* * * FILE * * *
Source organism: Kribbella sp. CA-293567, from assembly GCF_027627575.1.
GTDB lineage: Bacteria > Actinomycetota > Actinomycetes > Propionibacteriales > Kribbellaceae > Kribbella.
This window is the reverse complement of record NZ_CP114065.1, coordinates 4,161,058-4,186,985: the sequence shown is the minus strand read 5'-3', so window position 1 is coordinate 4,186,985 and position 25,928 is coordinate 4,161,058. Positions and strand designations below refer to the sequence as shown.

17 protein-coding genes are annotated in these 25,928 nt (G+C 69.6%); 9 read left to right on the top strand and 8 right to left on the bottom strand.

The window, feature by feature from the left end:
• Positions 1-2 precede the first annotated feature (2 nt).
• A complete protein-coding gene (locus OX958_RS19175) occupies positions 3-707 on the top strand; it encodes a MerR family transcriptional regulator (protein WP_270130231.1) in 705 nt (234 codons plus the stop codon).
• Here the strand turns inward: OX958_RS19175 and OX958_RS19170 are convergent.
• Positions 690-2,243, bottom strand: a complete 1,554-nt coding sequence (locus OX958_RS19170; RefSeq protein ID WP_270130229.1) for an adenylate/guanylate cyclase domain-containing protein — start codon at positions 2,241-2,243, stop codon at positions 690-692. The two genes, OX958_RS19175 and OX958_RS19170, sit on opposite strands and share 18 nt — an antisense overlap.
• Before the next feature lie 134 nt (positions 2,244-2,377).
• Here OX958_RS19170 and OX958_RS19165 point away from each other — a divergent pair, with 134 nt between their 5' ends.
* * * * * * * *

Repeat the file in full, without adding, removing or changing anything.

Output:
Source organism: Kribbella sp. CA-293567, from assembly GCF_027627575.1.
GTDB lineage: Bacteria > Actinomycetota > Actinomycetes > Propionibacteriales > Kribbellaceae > Kribbella.
This window is the reverse complement of record NZ_CP114065.1, coordinates 4,161,058-4,186,985: the sequence shown is the minus strand read 5'-3', so window position 1 is coordinate 4,186,985 and position 25,928 is coordinate 4,161,058. Positions and strand designations below refer to the sequence as shown.

17 protein-coding genes are annotated in these 25,928 nt (G+C 69.6%); 9 read left to right on the top strand and 8 right to left on the bottom strand.

The window, feature by feature from the left end:
• Positions 1-2 precede the first annotated feature (2 nt).
• A complete protein-coding gene (locus OX958_RS19175) occupies positions 3-707 on the top strand; it encodes a MerR family transcriptional regulator (protein WP_270130231.1) in 705 nt (234 codons plus the stop codon).
• Here the strand turns inward: OX958_RS19175 and OX958_RS19170 are convergent.
• Positions 690-2,243, bottom strand: a complete 1,554-nt coding sequence (locus OX958_RS19170; RefSeq protein ID WP_270130229.1) for an adenylate/guanylate cyclase domain-containing protein — start codon at positions 2,241-2,243, stop codon at positions 690-692. The two genes, OX958_RS19175 and OX958_RS19170, sit on opposite strands and share 18 nt — an antisense overlap.
• Before the next feature lie 134 nt (positions 2,244-2,377).
• Here OX958_RS19170 and OX958_RS19165 point away from each other — a divergent pair, with 134 nt between their 5' ends.